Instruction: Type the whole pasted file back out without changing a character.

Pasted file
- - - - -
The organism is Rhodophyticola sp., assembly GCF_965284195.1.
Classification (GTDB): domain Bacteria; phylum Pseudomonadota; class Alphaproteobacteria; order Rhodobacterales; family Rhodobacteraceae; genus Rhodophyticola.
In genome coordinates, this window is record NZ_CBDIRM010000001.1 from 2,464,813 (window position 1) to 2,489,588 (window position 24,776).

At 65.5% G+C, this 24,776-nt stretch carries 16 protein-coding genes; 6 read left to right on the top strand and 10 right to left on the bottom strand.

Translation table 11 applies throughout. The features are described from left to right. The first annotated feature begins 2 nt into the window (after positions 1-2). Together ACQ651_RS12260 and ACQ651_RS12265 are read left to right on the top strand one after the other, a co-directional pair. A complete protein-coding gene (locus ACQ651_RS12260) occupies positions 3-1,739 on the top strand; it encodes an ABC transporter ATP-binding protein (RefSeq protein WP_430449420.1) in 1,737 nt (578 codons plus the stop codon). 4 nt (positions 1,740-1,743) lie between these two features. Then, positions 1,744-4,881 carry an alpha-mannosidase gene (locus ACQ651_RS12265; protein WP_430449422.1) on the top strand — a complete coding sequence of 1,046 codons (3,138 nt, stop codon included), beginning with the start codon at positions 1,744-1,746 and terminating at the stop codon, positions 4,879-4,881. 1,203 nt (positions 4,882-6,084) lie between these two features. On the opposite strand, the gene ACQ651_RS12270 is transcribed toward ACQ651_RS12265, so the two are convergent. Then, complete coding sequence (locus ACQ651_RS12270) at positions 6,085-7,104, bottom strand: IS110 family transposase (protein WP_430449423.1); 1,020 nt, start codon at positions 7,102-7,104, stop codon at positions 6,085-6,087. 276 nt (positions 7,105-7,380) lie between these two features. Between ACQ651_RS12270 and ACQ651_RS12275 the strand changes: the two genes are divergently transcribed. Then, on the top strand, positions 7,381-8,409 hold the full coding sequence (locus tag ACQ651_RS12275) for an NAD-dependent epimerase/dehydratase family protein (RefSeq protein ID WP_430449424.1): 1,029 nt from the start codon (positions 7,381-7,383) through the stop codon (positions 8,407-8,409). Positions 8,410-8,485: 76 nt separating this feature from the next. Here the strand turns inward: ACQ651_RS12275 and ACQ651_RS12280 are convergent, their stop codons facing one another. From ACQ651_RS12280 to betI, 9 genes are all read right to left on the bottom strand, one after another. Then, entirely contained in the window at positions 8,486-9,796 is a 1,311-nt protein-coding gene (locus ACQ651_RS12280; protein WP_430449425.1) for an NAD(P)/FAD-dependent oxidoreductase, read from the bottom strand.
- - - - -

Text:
The organism is Rhodophyticola sp., assembly GCF_965284195.1.
Classification (GTDB): domain Bacteria; phylum Pseudomonadota; class Alphaproteobacteria; order Rhodobacterales; family Rhodobacteraceae; genus Rhodophyticola.
In genome coordinates, this window is record NZ_CBDIRM010000001.1 from 2,464,813 (window position 1) to 2,489,588 (window position 24,776).

At 65.5% G+C, this 24,776-nt stretch carries 16 protein-coding genes; 6 read left to right on the top strand and 10 right to left on the bottom strand.

Translation table 11 applies throughout. The features are described from left to right. The first annotated feature begins 2 nt into the window (after positions 1-2). Together ACQ651_RS12260 and ACQ651_RS12265 are read left to right on the top strand one after the other, a co-directional pair. A complete protein-coding gene (locus ACQ651_RS12260) occupies positions 3-1,739 on the top strand; it encodes an ABC transporter ATP-binding protein (RefSeq protein WP_430449420.1) in 1,737 nt (578 codons plus the stop codon). 4 nt (positions 1,740-1,743) lie between these two features. Then, positions 1,744-4,881 carry an alpha-mannosidase gene (locus ACQ651_RS12265; protein WP_430449422.1) on the top strand — a complete coding sequence of 1,046 codons (3,138 nt, stop codon included), beginning with the start codon at positions 1,744-1,746 and terminating at the stop codon, positions 4,879-4,881. 1,203 nt (positions 4,882-6,084) lie between these two features. On the opposite strand, the gene ACQ651_RS12270 is transcribed toward ACQ651_RS12265, so the two are convergent. Then, complete coding sequence (locus ACQ651_RS12270) at positions 6,085-7,104, bottom strand: IS110 family transposase (protein WP_430449423.1); 1,020 nt, start codon at positions 7,102-7,104, stop codon at positions 6,085-6,087. 276 nt (positions 7,105-7,380) lie between these two features. Between ACQ651_RS12270 and ACQ651_RS12275 the strand changes: the two genes are divergently transcribed. Then, on the top strand, positions 7,381-8,409 hold the full coding sequence (locus tag ACQ651_RS12275) for an NAD-dependent epimerase/dehydratase family protein (RefSeq protein ID WP_430449424.1): 1,029 nt from the start codon (positions 7,381-7,383) through the stop codon (positions 8,407-8,409). Positions 8,410-8,485: 76 nt separating this feature from the next. Here the strand turns inward: ACQ651_RS12275 and ACQ651_RS12280 are convergent, their stop codons facing one another. From ACQ651_RS12280 to betI, 9 genes are all read right to left on the bottom strand, one after another. Then, entirely contained in the window at positions 8,486-9,796 is a 1,311-nt protein-coding gene (locus ACQ651_RS12280; protein WP_430449425.1) for an NAD(P)/FAD-dependent oxidoreductase, read from the bottom strand.